The city council has announced that Oxford in Bloom may fold after a lack of competition entries this year.  There have been fewer than 100 registered entries and without a significant increase in numbers the competition may not continue.  Over recent years the numbers of entrants has dropped, and Oxford City Council is urging people to show their commitment to next year’s competition.

To help retain the competition for 2012 and beyond, register your interest or support by contacting Oxford City Councils Parks & Open Spaces team on 01865 252240 or email

The Oxford in Bloom competition is open to all people in the city and the categories include most florally attractive gardens, containers, commercial properties as well as the junior oxford in bloom, for individuals or schools and community groups.

Trophies are awarded in each category, and prizes valuing £100, £50 and £25 are handed out to the top three winners in each residential and community group categories.  Certificates of merits are presented to all entrants who attain marks over 65 points. Business Headington & Partners entered for the first time this year with their hanging baskets along the London Road and collected a bronze award for their efforts. The group raised money from local businesses to fund the project.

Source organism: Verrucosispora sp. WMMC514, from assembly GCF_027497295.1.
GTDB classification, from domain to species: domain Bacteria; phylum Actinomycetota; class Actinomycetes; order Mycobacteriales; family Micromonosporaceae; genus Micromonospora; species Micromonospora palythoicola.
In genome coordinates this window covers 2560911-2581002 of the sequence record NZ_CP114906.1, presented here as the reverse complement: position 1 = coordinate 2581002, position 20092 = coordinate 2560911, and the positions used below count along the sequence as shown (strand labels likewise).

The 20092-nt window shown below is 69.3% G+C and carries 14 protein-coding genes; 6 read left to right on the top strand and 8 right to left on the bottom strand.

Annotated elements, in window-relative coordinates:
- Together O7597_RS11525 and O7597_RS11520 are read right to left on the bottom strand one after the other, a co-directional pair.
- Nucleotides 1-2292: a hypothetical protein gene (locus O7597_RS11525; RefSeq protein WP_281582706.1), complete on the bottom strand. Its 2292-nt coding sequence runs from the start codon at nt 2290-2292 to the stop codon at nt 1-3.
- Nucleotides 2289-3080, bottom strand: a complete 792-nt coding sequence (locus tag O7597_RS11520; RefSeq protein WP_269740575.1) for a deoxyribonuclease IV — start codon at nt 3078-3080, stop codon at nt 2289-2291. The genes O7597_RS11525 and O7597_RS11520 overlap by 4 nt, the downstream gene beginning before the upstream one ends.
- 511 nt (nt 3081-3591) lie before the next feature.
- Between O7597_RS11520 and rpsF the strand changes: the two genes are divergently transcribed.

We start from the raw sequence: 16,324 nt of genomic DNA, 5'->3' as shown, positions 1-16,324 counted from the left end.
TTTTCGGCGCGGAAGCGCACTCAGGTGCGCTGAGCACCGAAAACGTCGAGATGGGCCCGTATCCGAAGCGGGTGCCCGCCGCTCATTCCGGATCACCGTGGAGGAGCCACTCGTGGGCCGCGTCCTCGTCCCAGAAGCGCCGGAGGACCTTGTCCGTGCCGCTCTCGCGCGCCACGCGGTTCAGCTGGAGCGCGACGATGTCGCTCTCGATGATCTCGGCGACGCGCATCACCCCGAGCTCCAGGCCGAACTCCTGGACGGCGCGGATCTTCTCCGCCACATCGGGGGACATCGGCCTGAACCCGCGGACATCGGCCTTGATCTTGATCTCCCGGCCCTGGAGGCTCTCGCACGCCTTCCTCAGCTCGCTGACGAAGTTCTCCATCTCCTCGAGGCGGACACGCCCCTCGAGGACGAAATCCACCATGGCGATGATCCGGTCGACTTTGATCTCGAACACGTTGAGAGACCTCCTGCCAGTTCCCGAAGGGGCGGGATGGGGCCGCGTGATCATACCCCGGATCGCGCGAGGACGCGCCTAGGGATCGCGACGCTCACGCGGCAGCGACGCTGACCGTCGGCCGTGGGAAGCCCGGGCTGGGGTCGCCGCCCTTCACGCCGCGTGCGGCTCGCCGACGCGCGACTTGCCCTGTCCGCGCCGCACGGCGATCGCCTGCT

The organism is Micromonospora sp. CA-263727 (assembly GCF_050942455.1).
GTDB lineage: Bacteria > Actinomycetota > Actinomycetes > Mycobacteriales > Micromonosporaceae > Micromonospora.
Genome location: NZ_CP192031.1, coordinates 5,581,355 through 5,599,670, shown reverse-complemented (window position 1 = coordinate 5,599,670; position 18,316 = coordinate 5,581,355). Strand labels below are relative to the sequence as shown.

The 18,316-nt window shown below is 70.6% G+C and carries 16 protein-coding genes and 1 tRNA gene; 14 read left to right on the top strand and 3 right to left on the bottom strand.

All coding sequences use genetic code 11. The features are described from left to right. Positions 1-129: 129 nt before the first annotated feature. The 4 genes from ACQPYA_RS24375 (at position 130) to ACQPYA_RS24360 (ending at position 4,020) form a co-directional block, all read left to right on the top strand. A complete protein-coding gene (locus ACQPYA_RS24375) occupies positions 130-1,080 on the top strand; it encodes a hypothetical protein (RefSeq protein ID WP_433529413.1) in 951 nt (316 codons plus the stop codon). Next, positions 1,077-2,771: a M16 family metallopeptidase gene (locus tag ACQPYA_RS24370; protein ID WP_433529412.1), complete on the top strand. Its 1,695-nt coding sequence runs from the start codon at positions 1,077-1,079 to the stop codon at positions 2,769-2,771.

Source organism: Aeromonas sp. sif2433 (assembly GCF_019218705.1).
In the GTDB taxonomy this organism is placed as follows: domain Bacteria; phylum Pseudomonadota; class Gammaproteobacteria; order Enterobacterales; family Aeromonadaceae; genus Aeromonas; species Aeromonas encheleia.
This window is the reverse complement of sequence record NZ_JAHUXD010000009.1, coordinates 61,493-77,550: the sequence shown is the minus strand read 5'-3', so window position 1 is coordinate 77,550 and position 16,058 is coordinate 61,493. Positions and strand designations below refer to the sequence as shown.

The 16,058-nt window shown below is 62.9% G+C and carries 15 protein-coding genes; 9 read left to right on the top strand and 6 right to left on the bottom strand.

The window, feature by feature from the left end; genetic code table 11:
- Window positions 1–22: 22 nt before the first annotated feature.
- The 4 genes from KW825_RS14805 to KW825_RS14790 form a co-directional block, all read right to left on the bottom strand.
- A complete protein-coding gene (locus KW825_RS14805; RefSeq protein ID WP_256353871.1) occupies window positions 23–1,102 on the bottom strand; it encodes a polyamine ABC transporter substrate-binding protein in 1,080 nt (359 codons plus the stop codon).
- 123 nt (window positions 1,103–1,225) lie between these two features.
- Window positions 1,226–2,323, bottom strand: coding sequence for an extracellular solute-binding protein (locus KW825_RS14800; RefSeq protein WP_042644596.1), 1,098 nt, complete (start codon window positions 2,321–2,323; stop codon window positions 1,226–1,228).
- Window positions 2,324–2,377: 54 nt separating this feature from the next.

Concern about Rock Edge

Residents have contacted us because they are so concerned about the perceived ‘damage’ caused to Rock Edge Site of Special Scientific Interest by the County Council’s Old Road traffic management scheme works. The boundary has been dug into in order to make the footway wider with permission by Natural England.

The topsoiled bank is currently fenced off in order to let new grass seed bed in. This is to avoid the topsoil being trampled down the slope and spreading across the footway. Let’s hope it doesn’t rain too hard!

New dog control powers

Parks Officers, Community Wardens, the Dog Warden, Environmental Enforcement officers, PCSOs and Neighbourhood Police Officers can now issue fixed penalty notices of £80 for a variety of offences.

New powers include:

  • Increased fines for dog fouling
  • banning dogs from play areas in the parks
  • putting dogs on leads at the request of authorised officers
  • limiting the number of dogs any person can be in control of in a public place to 4.